Are you tired of the typical dating apps that match you based on your likes and interests? What if there was a dating app that connected people through their mutual dislikes? Meet Brendan Alper, the creator of Hater, a revolutionary dating app that matches individuals based on what they hate. In this episode of Shark Tank (episode 909), Brendan pitches his innovative app, hoping to find love and secure an investment.
Discovering Love Through Collective Disdain
Originally, Hater began as a mere joke, but Brendan soon realized that it had a foundation in real psychology. Drawing inspiration from a 2006 study in the Personality and Social Psychology Bulletin, which suggested that people bond effortlessly when they have something to mutually criticize, Brendan crafted a Tinder-like app that asks users to swipe up or down for “love” or “hate,” and right or left for “like” or “dislike.”
Hater covers a wide range of topics, including politics, celebrities, food, sports, and more. It’s important to note that the app does not condone or promote hate speech in any way. With over 3000 topics curated by the Hater team, including popular trends, users can easily express their preferences. Once you’ve swiped on your “hates,” “loves,” and more, the app matches you with individuals who share similar interests, using an algorithm to calculate compatibility. From there, Hater functions like any other dating app, allowing users to view their matches and choose who they’d like to meet.
A Swift Rise to Popularity
Debuting just before Valentine’s Day in 2017, Hater quickly garnered over 200,000 users. However, whether the app will stand the test of time remains to be seen. Brendan envisions the potential for growth and knows that the backing of a Shark in the Shark Tank could provide the capital and recognition needed to take Hater to new heights.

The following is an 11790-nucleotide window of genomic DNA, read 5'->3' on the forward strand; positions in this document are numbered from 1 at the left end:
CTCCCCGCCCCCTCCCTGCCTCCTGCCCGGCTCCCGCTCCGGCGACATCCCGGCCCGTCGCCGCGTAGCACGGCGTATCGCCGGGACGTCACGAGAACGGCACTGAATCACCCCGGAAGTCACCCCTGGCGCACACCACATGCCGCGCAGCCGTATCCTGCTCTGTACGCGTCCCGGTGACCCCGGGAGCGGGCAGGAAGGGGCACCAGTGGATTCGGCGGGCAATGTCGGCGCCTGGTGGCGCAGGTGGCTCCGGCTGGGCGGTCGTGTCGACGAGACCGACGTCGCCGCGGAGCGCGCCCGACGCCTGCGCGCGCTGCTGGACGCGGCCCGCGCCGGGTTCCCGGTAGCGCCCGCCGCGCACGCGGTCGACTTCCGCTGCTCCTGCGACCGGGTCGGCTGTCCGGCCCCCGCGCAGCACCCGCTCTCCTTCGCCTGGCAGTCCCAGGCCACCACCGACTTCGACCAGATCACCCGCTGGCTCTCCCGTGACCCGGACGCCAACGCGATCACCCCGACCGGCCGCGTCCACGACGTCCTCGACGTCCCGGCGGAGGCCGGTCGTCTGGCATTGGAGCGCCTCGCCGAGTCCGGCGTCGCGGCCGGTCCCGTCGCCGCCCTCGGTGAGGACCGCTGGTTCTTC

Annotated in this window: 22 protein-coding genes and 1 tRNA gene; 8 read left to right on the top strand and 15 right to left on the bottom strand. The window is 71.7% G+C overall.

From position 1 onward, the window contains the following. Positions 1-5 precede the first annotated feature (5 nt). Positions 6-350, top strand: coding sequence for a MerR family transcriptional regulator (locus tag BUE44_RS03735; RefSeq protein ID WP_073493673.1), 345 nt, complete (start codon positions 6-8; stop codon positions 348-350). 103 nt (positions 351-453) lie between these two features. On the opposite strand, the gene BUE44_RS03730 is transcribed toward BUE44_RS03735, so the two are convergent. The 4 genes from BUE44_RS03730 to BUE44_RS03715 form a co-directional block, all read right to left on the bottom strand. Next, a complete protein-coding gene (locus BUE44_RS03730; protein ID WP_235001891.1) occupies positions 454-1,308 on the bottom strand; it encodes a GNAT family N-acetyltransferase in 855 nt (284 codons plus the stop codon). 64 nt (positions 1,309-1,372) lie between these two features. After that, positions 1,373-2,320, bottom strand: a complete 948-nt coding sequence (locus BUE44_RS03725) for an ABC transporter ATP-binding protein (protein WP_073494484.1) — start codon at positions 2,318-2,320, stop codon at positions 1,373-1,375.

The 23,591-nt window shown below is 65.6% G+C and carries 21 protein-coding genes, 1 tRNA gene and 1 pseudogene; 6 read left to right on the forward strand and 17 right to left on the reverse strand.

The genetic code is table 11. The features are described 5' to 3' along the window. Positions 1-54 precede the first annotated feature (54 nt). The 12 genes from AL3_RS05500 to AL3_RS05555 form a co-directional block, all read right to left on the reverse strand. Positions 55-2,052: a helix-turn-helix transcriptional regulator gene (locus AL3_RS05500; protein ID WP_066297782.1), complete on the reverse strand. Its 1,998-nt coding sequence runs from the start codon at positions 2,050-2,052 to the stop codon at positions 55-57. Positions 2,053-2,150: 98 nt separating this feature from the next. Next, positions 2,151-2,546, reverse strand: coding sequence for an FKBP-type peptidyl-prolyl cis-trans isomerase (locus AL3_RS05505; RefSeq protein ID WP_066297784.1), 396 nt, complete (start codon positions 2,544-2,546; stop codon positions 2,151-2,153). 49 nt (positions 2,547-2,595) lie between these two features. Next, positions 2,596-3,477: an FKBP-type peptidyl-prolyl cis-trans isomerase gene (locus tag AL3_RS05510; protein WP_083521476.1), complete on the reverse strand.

The Hater Experience in the Shark Tank
Entering the Shark Tank, Brendan seeks $200,000 for a 5% stake in his business. He confidently explains the app’s unique concept and demonstrates its functionality to the Sharks. Displaying various topics on a screen, he asks the Sharks whether they love, are neutral about, or hate each one. After the experiment, the app suggests that Rohan and Barbara would be a good match.
While boasting an impressive user base of 500,000 active users, Hater has not yet monetized the app. To kickstart the revenue generation, Brendan invested his own funds by emptying his 401K and obtaining $500,000 in venture funding. However, the daily active user count currently hovers between 8,000 and 10,000, which Mark Cuban acknowledges as relatively low.
The Sharks’ Offers: A Battle of Investments
Rohan Oza decides to pass on investing due to the app’s low usage numbers. Barbara Corcoran, on the other hand, makes an immediate offer of $250,000 for a 5% stake. Meanwhile, Lori Greiner interjects with her proposal of $200,000 for a 10% stake, emphasizing her commitment to building a strong brand around the app. Unable to make a quick decision, Brendan’s hesitation prompts Barbara to withdraw her offer.
Mark Cuban, sensing an opportunity, steps in and offers $200,000 for a 7.5% stake, with an additional 2.5% advisory shares. Promising to leverage his connections with celebrity endorsers, Mark believes he can propel Hater’s success. Eager to hear from every Shark, Brendan calls on Robert Herjavec, who proposes $250,000 for a 15% stake. Barbara, not wanting to miss out, joins Robert’s offer by contributing an additional $250,000, resulting in a joint offer of $500,000 for a 15% stake.
After careful consideration, Brendan decides to accept Mark’s offer, recognizing the value of his expertise and network in the industry.
The Hater Legacy and Beyond
While the deal with Mark eventually closed, Hater unfortunately ceased operations in June 2019, a year and a half after its Shark Tank appearance. However, Brendan Alper hasn’t stopped his entrepreneurial journey. He now resides in Stockholm, Sweden, and has launched a new app called Everbloom. This app allows users to transform their videos into captivating stories, showcasing Brendan’s ability to adapt and innovate in the tech industry.
Though Hater may have faded away, its legacy lives on. The concept of connecting people through shared dislikes was a groundbreaking idea that challenged traditional dating app norms. Who knows? Perhaps another creative mind will take up the mantle and revive the concept, catering to those who seek a connection through what they despise.
For more information on Hater and its founder, visit the Six Minute Dates website.